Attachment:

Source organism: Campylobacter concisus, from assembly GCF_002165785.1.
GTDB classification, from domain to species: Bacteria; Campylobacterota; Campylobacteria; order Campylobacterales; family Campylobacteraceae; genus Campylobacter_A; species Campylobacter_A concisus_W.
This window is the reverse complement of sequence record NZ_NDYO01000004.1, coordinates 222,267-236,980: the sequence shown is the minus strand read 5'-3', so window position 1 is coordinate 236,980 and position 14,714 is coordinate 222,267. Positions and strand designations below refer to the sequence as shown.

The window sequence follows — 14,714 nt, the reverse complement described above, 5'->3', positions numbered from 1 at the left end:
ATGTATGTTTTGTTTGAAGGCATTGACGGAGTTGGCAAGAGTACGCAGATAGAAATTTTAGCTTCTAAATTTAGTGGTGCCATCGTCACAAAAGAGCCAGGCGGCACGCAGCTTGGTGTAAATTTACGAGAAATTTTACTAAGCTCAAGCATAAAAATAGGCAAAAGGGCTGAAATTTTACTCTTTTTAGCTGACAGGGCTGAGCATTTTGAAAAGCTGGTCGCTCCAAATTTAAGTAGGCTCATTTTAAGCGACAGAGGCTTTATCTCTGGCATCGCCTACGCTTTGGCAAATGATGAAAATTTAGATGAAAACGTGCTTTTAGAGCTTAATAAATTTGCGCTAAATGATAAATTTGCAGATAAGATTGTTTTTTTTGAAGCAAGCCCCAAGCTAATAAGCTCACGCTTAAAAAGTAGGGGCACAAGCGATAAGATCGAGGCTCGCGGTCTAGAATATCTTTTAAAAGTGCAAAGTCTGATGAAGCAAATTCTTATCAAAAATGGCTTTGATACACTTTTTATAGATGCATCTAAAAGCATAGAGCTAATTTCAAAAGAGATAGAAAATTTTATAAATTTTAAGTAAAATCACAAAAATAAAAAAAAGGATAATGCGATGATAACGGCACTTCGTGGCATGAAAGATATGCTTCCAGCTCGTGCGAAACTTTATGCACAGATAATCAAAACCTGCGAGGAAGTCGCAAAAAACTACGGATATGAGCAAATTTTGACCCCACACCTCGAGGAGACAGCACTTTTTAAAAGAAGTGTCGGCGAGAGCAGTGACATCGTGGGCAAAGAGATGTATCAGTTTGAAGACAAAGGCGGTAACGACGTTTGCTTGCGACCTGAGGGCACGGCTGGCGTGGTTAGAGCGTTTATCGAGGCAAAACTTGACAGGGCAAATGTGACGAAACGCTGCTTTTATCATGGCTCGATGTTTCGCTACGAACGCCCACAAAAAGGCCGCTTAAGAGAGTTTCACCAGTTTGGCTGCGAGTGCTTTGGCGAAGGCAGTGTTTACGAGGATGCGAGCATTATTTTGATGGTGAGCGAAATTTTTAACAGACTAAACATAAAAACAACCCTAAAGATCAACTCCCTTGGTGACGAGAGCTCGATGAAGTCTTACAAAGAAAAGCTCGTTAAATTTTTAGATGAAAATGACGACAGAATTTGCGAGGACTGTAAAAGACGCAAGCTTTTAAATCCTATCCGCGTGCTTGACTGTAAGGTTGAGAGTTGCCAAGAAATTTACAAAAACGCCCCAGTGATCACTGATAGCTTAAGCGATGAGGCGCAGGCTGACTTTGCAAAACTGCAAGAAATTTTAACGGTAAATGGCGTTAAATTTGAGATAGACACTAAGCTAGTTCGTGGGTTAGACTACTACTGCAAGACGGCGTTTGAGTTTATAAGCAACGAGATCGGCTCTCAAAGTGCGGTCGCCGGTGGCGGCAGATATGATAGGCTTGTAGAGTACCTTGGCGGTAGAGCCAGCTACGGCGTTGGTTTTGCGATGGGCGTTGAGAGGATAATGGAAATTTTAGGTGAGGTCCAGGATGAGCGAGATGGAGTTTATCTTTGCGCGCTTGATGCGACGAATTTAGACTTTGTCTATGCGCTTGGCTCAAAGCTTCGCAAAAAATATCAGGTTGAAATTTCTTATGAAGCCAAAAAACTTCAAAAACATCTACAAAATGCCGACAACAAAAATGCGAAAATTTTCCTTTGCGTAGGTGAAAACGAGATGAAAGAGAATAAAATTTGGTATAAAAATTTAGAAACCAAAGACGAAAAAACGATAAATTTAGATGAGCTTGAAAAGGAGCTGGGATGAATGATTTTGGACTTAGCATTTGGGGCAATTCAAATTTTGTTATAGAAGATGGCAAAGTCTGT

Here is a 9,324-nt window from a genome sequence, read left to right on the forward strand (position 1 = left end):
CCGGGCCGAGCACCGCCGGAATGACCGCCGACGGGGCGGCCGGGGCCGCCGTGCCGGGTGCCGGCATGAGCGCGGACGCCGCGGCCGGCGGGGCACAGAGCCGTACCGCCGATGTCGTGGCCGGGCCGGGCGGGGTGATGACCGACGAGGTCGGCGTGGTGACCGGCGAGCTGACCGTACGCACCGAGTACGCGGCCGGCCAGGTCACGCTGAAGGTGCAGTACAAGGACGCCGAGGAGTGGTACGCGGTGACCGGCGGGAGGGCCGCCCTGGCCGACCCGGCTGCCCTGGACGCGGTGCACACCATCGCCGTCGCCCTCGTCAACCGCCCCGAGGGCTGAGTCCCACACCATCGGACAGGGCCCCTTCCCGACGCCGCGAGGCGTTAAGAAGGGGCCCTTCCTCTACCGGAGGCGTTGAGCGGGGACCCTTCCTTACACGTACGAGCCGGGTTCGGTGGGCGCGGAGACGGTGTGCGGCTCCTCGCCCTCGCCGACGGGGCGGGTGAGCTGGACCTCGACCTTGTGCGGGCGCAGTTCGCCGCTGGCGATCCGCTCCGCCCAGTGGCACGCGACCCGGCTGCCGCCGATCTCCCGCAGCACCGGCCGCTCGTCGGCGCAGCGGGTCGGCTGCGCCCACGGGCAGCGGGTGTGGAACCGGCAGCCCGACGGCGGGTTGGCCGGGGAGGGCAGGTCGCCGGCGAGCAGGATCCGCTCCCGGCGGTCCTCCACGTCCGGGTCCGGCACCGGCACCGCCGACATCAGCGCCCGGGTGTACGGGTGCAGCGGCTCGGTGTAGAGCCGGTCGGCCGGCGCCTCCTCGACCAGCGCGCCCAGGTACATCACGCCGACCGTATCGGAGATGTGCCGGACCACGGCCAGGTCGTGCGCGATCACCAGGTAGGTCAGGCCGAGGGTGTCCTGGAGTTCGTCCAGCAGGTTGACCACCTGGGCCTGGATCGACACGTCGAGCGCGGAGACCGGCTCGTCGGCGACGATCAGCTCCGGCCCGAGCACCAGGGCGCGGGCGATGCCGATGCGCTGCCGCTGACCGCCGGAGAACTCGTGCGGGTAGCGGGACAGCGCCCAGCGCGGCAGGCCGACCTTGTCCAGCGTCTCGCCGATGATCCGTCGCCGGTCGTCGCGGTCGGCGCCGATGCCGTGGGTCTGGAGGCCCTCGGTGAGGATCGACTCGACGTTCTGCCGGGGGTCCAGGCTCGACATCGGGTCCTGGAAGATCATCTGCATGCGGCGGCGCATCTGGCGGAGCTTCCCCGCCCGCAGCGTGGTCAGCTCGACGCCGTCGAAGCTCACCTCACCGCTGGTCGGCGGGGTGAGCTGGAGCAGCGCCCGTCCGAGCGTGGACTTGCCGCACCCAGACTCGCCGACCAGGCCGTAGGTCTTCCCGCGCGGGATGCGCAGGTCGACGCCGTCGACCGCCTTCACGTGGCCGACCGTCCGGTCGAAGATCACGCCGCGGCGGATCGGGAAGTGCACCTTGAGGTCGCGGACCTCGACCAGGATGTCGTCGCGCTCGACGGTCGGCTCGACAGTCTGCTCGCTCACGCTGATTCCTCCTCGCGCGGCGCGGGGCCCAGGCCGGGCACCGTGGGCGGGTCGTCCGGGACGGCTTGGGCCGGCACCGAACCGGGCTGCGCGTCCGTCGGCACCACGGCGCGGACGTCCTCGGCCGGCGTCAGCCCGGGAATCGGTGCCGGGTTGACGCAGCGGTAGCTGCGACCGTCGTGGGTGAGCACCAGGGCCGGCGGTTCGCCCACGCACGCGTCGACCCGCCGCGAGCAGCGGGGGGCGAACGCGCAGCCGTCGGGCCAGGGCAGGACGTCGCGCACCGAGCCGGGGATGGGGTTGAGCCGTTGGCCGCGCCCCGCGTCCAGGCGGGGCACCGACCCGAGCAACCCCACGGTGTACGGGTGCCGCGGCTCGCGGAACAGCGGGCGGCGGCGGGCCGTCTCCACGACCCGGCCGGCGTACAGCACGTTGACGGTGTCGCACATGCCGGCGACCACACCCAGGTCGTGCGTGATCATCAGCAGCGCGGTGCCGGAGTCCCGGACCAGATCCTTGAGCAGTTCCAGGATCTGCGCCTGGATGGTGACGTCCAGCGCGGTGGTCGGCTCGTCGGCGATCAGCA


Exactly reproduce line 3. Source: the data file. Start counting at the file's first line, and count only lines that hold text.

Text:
This window is the reverse complement of sequence record NZ_NDYO01000004.1, coordinates 222,267-236,980: the sequence shown is the minus strand read 5'-3', so window position 1 is coordinate 236,980 and position 14,714 is coordinate 222,267. Positions and strand designations below refer to the sequence as shown.